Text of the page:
I frowned as my headlights flared across the small sign.
Why would anyone buy a pelican?
Pondering the question, I honked the horn once and heaved myself out of the driver’s seat. The delivery to this house in the middle of an orchard on the outer edge of my route was my last for the day, and I was exhausted. I’d worked six double shifts the past week. I felt lucky to remember my name, never mind solving a puzzle about pelican purchasers.
Still, it was curious. After three years of package delivery work, I knew people bought and sold everything under the Florida sun.
I stepped from the truck and glanced again at the sign. The lettering was indistinguishable in the darkness outside the circle of the truck’s lights.
Giving up the mystery as a lost cause, I tucked the package under my arm, grabbed my handheld and stumbled across the sandy driveway.
The house stood quietly behind a fragrant, wisteria-covered wire fence. Hinges on the entrance gate whispered like wind through feathers when I shoved my way through.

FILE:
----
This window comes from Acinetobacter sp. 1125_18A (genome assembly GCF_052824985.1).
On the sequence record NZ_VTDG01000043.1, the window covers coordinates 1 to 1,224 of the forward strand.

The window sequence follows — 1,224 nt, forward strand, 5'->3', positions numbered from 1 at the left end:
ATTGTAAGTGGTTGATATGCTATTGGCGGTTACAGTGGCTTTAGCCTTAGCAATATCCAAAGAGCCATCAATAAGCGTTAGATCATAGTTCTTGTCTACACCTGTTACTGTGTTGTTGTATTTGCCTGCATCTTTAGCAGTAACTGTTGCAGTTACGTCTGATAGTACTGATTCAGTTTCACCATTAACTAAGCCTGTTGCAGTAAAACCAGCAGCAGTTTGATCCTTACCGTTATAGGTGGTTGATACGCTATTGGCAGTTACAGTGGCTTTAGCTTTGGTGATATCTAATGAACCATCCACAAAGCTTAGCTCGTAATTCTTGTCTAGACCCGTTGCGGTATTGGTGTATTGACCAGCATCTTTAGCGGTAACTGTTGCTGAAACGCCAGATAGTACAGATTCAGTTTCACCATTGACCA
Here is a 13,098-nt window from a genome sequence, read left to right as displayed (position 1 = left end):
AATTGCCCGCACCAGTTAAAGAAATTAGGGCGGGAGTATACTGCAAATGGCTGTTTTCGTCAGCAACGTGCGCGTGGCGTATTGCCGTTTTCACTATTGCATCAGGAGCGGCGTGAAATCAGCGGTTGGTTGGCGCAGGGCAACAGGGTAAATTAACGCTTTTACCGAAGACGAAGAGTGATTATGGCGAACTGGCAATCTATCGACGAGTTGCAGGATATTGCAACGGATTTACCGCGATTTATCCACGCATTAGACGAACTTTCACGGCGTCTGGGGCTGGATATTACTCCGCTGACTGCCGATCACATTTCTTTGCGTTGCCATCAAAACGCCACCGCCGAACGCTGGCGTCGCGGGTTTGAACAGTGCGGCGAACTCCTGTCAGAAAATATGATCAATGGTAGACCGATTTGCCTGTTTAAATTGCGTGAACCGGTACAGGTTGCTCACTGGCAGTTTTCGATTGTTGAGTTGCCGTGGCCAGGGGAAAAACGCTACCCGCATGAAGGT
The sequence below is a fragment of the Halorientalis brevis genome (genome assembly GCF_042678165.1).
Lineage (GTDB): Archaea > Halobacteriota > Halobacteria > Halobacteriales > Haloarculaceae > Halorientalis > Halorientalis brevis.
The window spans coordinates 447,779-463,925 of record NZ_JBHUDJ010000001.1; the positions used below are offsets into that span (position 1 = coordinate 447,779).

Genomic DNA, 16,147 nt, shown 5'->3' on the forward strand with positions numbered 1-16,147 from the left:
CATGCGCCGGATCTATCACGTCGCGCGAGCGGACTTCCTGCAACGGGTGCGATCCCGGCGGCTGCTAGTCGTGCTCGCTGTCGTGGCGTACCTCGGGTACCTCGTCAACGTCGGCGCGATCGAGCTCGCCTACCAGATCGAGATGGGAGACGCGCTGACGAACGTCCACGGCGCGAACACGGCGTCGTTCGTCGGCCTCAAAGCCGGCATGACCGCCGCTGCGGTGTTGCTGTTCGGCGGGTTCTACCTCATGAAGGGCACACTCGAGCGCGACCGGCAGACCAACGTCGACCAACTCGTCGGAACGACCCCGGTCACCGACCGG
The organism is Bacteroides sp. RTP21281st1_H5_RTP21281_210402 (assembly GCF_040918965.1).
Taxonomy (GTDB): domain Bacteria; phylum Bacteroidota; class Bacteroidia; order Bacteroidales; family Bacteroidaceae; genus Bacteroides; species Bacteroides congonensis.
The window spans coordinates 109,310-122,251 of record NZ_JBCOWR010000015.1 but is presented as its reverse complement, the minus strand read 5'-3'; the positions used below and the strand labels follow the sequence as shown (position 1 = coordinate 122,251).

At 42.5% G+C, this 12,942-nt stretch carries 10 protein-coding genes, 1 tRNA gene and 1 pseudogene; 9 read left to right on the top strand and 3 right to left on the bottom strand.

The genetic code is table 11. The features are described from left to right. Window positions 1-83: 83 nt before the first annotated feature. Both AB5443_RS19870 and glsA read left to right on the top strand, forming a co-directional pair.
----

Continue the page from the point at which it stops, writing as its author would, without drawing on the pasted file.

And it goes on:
As I hauled myself up the porch steps, a slim woman came out to meet me. She signed for the package, and I turned to leave. The sign caught my attention again.
I turned back to the woman and asked, “Why would someone buy a pelican?”
She blinked at me. After a long, silent moment, she answered somewhat tentatively, “I don’t know.”
I was astonished. She was in the business of selling the birds, wasn’t she?
I tried again. “Do people eat them? Do they make good pets? Can you train them to retrieve fish?”
She clutched the package and stared at me. “I have no idea. I don’t know a thing about pelicans.”
Stumped, I returned her study. She looked as perplexed as I was.
Well, if she didn’t want to tell me …
I said, “Have a good evening.”
Heading back to my truck, I fired up the engine and pulled away. The headlights fell across the sign once more.
This time I saw the lettering clearly.
Pecans for Sale